Sir: Is there such a word as "defugalty"? I have heard it used by older people. Example: "The defugalty was all the people talking at once."

- Judy H.Answer: Oh, that. Yes, it's a word, but not the kind you'd find in a self-respecting dictionary. It's a jocular expression used by the old folks who're trying to be - well, jocular. Try "difficulty." Ain't it a scream?

Sir: My newspaper quoted a man as saying "It was a learning experience I wouldn't give a million dollars for." Isn't something wrong here?

- Dixie G.

Answer: I hope so. I wouldn't give a million either, millions being so scarce, but I wouldn't brag about it. Maybe he meant he wouldn't take a million for - but no, that's too stupid for anyone to believe. The more I think about it, the more I'm inclined to agree something just has to be wrong there.

Sir: I frequently hear someone say "Enjoy yourself" or "I enjoyed myself." It has the appearance of self-conceit. Shouldn't people enjoy other people or things?

- Eva V.

Answer: Of course people may and should enjoy other people or things, but that's no reason they can't enjoy themselves as well. Enjoying yourself can mean enjoying your activities, your company or whatever. My goodness, Eva, if you can't enjoy yourself, who can?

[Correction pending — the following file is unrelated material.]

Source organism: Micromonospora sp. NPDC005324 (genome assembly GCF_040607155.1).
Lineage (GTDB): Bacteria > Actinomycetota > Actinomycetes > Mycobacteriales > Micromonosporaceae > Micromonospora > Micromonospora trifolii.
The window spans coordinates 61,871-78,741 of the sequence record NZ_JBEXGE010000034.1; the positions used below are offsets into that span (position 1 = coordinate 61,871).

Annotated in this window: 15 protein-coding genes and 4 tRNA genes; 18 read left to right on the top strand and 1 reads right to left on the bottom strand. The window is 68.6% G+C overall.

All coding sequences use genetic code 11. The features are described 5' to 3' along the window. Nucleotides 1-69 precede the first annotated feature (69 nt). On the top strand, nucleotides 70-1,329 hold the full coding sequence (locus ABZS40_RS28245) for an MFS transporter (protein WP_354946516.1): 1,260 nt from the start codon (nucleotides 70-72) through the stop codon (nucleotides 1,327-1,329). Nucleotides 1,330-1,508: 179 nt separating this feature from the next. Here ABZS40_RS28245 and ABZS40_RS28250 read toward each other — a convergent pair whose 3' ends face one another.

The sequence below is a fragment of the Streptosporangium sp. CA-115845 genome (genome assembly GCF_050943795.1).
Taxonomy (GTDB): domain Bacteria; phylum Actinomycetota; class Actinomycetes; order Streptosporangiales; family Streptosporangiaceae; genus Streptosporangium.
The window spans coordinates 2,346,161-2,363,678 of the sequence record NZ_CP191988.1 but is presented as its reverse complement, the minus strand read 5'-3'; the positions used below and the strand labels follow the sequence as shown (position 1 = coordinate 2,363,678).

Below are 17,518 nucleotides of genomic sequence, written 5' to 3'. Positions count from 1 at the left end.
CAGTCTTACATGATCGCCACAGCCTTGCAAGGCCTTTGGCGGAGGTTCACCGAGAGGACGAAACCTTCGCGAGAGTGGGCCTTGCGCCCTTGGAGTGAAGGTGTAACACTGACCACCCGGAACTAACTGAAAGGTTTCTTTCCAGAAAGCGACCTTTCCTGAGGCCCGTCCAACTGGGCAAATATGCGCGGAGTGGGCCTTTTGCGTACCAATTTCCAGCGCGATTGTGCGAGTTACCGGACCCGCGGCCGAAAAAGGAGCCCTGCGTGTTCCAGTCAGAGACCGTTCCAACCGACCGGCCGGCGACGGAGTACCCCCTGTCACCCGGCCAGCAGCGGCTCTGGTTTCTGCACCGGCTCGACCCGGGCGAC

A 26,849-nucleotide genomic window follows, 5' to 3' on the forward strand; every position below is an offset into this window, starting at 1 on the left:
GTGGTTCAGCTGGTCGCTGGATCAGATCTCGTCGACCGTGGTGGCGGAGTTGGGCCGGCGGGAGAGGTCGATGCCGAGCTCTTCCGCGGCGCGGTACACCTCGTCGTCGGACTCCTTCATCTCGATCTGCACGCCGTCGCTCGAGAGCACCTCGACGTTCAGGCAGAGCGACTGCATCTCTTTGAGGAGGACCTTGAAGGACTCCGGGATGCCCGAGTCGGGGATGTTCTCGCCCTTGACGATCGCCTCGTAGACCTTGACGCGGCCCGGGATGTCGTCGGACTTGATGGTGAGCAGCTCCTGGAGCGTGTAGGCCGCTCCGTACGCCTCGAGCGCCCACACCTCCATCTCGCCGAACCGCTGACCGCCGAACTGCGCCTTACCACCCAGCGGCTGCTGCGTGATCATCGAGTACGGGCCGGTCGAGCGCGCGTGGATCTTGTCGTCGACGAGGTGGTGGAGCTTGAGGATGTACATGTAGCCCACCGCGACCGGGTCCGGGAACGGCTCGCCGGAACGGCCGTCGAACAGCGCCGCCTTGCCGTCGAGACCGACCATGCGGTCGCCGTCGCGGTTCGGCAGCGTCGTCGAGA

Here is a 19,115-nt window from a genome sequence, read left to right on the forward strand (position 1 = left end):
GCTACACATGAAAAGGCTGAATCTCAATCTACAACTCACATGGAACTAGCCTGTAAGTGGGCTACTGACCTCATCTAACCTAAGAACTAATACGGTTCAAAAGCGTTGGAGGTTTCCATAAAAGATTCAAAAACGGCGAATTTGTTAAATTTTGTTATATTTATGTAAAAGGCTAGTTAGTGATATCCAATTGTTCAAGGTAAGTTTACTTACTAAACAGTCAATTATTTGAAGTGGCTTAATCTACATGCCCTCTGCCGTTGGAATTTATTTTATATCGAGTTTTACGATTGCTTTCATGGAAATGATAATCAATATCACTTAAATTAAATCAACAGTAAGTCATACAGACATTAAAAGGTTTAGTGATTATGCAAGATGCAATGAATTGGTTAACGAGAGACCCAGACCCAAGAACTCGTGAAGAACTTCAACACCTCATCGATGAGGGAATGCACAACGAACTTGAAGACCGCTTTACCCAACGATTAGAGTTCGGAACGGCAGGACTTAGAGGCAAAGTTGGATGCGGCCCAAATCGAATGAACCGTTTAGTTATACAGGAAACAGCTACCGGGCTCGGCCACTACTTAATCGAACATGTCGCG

Sir: I read a headline that said "Graffiti Spells Gang News." Inasmuch as graffiti is plural for graffito, shouldn't it be "Graffiti Spell"?

- Max P.

Answer: No, it shouldn't. The word refers to a general type of vandalism, not one set of words in particular. In fact, a remarkably similar statement is quoted by one major dictionary, which says: "In such contexts, the use of graffiti as a singular is justified by both utility and widespread precedent." How's that for a direct answer from the book?

FEARFUL QUERY of the Week, from Margaret McG.:

"A news photo caption says of a man that he `learns about removing internal parts of a commercial dishwasher from' another man. Now, how do you suppose the other man swallowed those parts in the first place?"